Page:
Energy Spending and Vulnerable Households
A sustainable energy policy needs to balance between the reduction of carbon emissions and protection of vulnerable households and avoid a widening of the existing "energy gap" among the consumers. This study investigates energy spending for different consumer groups, in particular focussing on vulnerable households. Vulnerable households are more likely to be affected by fuel poverty and have difficulties in warming their homes adequately. In this context we explore energy spending among households on very low incomes, including pensioners, female single parent, and benefit recipients. We describe how energy spending of these households has changed over time using a household panel dataset covering a period of 17 years, starting in 1991. We discuss the reasons that these households have higher than average energy bills and the current policy context and approaches such as the implementation of smart metres are addressed.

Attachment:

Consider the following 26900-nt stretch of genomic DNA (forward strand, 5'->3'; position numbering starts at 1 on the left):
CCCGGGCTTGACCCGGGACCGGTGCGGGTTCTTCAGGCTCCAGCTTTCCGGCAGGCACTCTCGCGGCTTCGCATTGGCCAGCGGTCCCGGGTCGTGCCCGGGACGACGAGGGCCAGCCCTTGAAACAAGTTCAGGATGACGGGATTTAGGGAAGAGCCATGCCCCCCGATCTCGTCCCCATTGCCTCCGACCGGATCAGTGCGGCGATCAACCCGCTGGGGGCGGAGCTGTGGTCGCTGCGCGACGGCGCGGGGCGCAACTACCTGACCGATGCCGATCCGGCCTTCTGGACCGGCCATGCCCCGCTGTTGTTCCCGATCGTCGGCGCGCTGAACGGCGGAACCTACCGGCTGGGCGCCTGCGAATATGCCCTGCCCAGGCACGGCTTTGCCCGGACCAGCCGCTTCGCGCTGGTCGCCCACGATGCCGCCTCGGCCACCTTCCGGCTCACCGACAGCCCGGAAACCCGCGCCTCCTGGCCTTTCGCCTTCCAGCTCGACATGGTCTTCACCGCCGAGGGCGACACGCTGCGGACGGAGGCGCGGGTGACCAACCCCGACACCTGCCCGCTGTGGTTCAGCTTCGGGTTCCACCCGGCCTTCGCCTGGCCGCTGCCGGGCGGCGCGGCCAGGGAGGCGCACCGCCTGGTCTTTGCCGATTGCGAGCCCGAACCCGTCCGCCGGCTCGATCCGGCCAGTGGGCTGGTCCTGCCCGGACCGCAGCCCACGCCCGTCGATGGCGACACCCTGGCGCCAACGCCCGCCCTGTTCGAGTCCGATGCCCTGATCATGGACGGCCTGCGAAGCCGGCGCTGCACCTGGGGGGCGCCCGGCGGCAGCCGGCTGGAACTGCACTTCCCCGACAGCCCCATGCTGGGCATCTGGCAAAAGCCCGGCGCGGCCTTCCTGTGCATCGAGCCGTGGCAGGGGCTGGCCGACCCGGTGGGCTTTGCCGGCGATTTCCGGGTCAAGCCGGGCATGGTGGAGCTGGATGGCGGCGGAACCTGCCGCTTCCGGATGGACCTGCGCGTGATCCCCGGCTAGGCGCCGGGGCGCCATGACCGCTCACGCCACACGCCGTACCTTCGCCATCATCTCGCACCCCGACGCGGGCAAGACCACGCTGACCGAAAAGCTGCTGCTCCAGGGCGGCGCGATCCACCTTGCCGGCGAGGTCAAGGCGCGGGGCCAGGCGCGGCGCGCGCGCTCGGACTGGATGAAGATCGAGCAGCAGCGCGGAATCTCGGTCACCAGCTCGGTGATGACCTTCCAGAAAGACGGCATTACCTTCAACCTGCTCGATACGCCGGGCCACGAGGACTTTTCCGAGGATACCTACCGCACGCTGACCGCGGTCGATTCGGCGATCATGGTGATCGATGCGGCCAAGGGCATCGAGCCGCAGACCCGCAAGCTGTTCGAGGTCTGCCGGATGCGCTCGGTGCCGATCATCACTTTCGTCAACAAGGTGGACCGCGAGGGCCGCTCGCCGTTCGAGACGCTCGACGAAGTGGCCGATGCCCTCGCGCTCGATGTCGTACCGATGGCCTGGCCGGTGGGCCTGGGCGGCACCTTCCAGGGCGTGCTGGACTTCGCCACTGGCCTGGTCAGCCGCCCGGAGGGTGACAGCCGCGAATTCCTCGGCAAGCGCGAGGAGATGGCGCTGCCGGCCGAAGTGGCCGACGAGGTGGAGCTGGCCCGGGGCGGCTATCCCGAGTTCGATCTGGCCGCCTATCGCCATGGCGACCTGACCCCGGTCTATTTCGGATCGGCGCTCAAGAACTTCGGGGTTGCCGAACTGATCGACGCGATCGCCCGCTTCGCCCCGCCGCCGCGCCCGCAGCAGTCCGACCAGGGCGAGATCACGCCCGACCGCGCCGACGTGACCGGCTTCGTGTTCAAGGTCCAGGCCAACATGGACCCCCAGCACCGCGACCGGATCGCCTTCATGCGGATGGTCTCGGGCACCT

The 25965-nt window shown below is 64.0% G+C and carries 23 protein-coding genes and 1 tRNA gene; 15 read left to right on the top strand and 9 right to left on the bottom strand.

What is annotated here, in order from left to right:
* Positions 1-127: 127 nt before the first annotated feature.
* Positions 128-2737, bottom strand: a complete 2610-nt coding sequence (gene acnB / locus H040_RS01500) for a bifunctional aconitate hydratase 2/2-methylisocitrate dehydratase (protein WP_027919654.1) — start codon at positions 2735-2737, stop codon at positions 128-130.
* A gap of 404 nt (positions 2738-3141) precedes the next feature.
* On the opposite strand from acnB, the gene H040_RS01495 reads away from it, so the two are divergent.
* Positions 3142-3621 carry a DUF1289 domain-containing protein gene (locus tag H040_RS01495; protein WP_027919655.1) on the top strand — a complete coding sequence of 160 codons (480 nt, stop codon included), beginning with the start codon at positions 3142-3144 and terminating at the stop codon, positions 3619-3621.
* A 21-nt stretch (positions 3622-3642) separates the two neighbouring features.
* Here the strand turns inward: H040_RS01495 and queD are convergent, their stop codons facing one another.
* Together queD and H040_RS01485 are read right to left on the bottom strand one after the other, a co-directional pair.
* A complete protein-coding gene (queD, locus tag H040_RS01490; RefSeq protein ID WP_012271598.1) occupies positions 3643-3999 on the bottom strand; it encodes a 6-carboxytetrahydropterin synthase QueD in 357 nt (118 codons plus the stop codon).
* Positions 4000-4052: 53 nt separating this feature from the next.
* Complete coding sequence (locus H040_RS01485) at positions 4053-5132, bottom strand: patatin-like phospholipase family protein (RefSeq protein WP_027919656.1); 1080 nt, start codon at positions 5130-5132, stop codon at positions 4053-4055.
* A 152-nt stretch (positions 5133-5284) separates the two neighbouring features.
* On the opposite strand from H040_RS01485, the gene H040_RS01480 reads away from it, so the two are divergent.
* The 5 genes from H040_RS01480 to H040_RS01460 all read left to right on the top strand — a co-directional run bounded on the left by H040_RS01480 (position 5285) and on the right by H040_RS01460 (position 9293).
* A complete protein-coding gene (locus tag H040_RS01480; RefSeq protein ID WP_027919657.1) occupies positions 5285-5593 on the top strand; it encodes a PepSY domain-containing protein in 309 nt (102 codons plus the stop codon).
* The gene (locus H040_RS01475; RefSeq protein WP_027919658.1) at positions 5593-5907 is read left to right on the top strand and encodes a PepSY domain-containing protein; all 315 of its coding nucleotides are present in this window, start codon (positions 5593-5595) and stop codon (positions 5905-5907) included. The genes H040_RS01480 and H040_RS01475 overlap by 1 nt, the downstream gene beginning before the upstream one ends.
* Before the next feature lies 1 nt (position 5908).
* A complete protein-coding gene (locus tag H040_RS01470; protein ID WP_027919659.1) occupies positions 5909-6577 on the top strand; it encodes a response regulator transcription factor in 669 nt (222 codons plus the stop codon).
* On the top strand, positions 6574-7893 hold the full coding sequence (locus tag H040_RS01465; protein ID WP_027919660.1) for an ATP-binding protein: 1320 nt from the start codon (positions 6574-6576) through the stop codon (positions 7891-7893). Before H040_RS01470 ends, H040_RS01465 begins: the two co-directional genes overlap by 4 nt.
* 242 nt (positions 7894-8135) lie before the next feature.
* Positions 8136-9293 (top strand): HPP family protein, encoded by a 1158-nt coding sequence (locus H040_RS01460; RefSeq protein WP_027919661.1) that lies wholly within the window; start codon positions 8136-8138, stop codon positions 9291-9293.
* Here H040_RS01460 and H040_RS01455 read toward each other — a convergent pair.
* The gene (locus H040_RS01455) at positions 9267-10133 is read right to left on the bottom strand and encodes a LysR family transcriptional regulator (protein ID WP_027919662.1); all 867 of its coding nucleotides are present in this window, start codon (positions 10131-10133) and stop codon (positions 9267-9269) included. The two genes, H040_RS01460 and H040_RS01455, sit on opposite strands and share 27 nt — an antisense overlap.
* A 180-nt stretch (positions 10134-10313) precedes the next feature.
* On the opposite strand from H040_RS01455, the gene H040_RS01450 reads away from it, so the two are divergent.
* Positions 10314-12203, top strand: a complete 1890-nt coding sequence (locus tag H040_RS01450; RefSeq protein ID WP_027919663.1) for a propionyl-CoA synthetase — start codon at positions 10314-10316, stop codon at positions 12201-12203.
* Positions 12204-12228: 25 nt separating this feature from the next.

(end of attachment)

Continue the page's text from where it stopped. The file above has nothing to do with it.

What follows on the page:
References listed on IDEAS
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- Liao, Huei-Chu & Chang, Tsai-Feng, 2002. "Space-heating and water-heating energy demands of the aged in the US," Energy Economics, Elsevier, vol. 24(3), pages 267-284, May.
- Roberts, Simon, 2008. "Energy, equity and the future of the fuel poor," Energy Policy, Elsevier, vol. 36(12), pages 4471-4474, December.
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